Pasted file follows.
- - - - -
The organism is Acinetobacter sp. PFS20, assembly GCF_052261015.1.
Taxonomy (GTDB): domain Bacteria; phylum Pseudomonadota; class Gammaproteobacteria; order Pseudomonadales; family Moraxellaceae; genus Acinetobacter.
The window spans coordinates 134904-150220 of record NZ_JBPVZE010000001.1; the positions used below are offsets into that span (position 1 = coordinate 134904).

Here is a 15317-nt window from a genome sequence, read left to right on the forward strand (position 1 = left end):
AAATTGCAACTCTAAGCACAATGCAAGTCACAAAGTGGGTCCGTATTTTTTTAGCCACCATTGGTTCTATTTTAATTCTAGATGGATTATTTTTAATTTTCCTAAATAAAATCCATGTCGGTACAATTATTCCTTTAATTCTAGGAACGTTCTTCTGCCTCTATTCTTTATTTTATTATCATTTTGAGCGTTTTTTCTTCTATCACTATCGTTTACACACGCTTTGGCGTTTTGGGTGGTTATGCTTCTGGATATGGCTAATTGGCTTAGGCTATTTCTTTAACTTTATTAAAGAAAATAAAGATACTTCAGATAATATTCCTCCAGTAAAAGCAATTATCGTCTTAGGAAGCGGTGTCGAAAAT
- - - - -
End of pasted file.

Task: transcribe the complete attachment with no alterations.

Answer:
The organism is Acinetobacter sp. PFS20, assembly GCF_052261015.1.
Taxonomy (GTDB): domain Bacteria; phylum Pseudomonadota; class Gammaproteobacteria; order Pseudomonadales; family Moraxellaceae; genus Acinetobacter.
The window spans coordinates 134904-150220 of record NZ_JBPVZE010000001.1; the positions used below are offsets into that span (position 1 = coordinate 134904).

Here is a 15317-nt window from a genome sequence, read left to right on the forward strand (position 1 = left end):
AAATTGCAACTCTAAGCACAATGCAAGTCACAAAGTGGGTCCGTATTTTTTTAGCCACCATTGGTTCTATTTTAATTCTAGATGGATTATTTTTAATTTTCCTAAATAAAATCCATGTCGGTACAATTATTCCTTTAATTCTAGGAACGTTCTTCTGCCTCTATTCTTTATTTTATTATCATTTTGAGCGTTTTTTCTTCTATCACTATCGTTTACACACGCTTTGGCGTTTTGGGTGGTTATGCTTCTGGATATGGCTAATTGGCTTAGGCTATTTCTTTAACTTTATTAAAGAAAATAAAGATACTTCAGATAATATTCCTCCAGTAAAAGCAATTATCGTCTTAGGAAGCGGTGTCGAAAAT